Martin Luther King Jr. Day: 5 Things You Should Know

Martin Luther King Jr.
Brendon Barclay holds son Bryce as he visits the Morehouse College Martin Luther King Jr. collection at the Atlanta History Center which opened on the King Holiday in Atlanta, Georgia, Jan. 15, 2007. |
Martin Luther King Jr.
Geese fly over the the Martin Luther King Jr. Memorial in Washington August 20, 2013. The Rev. Dr. Martin Luther King, Jr., delivered his "I have a Dream" speech on August 28, 1963, on the steps of the Lincoln Memorial during the march on Washington for Jobs and Freedom. |
View Photos

One man helped lead the United States of America into a new era of race relations, spearheading the massive grassroots call for racial equality.

On Monday, Americans will observe Dr. Martin Luther King, Jr. Day. The federal holiday includes a day off school and a call to contemplation on the state of race in America.

Below are five facts about the holiday, the ways that people celebrate it, and how in at least one state, Dr. King with grouped with peers not often associated with the civil rights leader.

1. A Bipartisan Endeavor

In November 1983, Republican President Ronald Reagan signed the holiday into law, which established the third Monday in January as the date for the observance.

According to the bill, which was sponsored by Democratic Senator Ted Kennedy of Massachusetts, the first observance was to be held in 1986.

2. A State-Supported Endeavor

Years before the federal government made a Dr. King holiday, several states had already passed stave level remembrances.

In 1973, Illinois passed a bill to designate a day to celebrate the life of Dr. King. By January 20, 1986, which was the first federal observance of MLK Day, 17 states had enacted holidays to remember the famous civil rights leader.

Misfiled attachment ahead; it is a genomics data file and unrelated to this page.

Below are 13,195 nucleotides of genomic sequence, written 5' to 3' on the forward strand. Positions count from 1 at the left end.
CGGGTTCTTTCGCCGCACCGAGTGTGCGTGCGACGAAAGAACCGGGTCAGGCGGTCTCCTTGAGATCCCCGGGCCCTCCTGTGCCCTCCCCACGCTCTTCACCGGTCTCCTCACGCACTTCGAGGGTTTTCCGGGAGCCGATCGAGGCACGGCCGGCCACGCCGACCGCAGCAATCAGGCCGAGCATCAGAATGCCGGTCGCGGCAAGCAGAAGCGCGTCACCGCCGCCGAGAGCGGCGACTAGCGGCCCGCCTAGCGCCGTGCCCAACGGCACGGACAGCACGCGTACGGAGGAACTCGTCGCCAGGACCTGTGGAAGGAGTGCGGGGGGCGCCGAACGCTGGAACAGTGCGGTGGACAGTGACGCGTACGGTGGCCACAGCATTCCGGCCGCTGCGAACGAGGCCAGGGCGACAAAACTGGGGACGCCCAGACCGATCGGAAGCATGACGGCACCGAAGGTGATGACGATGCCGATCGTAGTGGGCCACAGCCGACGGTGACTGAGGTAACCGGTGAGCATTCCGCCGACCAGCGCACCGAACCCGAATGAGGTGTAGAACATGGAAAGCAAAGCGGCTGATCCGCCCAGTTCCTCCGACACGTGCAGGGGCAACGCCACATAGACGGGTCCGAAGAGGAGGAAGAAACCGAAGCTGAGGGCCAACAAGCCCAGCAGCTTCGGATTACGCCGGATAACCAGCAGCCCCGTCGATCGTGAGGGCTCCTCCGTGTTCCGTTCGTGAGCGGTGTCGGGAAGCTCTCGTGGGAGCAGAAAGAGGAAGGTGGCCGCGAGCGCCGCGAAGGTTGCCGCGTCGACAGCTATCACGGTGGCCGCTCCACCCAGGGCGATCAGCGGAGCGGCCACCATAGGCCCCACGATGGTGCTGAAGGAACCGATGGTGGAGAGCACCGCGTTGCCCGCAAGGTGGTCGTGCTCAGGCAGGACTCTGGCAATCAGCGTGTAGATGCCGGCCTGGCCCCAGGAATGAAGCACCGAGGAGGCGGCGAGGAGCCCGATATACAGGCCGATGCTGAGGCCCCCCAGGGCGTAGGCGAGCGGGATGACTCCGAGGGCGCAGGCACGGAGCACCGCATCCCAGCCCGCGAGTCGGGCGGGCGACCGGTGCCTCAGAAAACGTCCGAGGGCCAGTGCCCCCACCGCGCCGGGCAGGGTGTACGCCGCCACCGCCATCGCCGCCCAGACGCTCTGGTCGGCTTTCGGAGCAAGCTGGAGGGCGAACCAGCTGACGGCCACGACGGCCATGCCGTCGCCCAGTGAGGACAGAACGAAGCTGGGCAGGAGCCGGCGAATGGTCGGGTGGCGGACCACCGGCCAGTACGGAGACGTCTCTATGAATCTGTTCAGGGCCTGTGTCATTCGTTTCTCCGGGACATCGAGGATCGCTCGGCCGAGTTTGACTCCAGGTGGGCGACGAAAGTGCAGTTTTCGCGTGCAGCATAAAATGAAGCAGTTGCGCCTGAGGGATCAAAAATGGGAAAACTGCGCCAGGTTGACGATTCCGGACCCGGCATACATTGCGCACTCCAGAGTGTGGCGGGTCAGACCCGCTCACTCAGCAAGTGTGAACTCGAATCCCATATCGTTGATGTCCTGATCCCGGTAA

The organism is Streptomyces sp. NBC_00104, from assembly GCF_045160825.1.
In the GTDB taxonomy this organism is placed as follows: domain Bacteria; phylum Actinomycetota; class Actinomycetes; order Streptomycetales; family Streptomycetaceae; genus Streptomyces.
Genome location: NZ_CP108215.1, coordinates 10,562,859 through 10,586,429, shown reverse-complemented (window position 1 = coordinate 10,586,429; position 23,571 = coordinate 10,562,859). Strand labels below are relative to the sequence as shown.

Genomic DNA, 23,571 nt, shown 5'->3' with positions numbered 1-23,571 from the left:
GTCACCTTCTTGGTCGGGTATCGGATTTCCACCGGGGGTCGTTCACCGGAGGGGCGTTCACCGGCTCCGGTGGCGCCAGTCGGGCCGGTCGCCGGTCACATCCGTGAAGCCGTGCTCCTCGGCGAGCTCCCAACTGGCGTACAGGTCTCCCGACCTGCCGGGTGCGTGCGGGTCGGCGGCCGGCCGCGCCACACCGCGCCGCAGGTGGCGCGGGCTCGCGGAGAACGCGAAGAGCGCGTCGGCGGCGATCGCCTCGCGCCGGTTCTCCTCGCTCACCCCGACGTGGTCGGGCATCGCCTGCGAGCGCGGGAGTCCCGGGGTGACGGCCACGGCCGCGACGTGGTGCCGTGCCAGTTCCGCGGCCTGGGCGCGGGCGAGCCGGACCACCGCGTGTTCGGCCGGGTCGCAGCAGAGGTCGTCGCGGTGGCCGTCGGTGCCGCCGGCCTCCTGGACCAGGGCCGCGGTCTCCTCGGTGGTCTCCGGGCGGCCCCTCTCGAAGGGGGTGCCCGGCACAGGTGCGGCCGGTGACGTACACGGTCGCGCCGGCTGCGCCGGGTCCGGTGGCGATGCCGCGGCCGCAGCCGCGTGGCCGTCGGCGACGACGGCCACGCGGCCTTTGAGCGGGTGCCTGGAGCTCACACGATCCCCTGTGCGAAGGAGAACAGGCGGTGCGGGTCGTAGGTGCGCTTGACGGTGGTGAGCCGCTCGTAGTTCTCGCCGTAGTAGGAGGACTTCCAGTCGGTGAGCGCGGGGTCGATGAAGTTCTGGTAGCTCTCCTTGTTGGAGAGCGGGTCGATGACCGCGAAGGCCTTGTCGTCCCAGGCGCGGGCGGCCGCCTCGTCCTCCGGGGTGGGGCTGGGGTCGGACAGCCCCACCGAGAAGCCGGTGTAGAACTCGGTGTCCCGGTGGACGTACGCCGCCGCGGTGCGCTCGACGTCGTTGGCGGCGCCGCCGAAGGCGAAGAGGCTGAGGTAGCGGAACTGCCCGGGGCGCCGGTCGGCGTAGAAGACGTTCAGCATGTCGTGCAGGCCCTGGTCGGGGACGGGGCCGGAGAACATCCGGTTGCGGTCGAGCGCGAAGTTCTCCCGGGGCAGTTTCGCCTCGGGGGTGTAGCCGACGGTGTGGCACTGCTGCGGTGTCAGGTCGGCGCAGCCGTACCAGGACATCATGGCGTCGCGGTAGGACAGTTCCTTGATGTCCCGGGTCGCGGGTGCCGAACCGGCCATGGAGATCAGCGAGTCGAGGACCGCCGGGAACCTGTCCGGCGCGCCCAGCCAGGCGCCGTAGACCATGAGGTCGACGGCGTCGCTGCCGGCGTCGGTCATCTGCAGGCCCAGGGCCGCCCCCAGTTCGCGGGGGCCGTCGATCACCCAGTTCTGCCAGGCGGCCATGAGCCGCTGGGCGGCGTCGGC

3. A Shared Holiday

The South, where Dr. King's career on civil rights largely took place, was not always fully receptive to the observance.

In the Commonwealth of Virginia from 1986 to 2000, the southern state celebrated "Lee Jackson King Day", adding celebrations in honor of Confederate Generals Robert E. Lee and Thomas "Stonewall" Jackson.

Eventually in 2000 the Commonwealth split the two holidays, giving Dr. King his own day while maintaining a Lee Jackson Day observance for the same week.

4. A Day of Service

While many holidays on the federal calendar are associated with partying, feasting, and shopping, MLK Day has been known to be as "Day of Service."

In keeping with the broad message of service found in the Civil Rights Movement, communities across the United States use the day for volunteer endeavors.

Philadelphia boasts the greatest of these days of service, having conducted Greater Philadelphia Martin Luther King Day of Service for two decades.

"Thanks to organizers like you, last winter tens of thousands of people throughout the tri-state region, including children, seniors and families, received vital services and resources as part of the 19th Annual Greater Philadelphia King Day of Service," said the website

"We hope you will again join us as a partner on Monday, January 19, 2015 for the 20th Annual Greater Philadelphia Martin Luther King Day of Service."

5. A Growing Holiday

Though it is a fairly young federal holiday, especially compared to Christmas, Thanksgiving, and Memorial Day, participation in MLK Day has steadily increased since 1986.

According to Philip Walzer of The Virginian-Pilot, the number of employers giving their workers the day off has grown considerably.

"Thirty-seven percent of employers plan to observe Martin Luther King Jr. Day as a paid holiday, according to a survey by Bloomberg BNA," reported Walzer.

"That's the highest level ever reported by Bloomberg BNA. Fourteen percent said they would give employees the day off in 1986, the first year it was observed as a federal holiday. Last year, the percentage was 35 percent."

Free Religious Freedom Updates

Join thousands of others to get the FREEDOM POST newsletter for free, sent twice a week from The Christian Post.


Most Popular

Free Religious Freedom Updates

A religious liberty newsletter that is a must-read for people of faith.

More In U.S.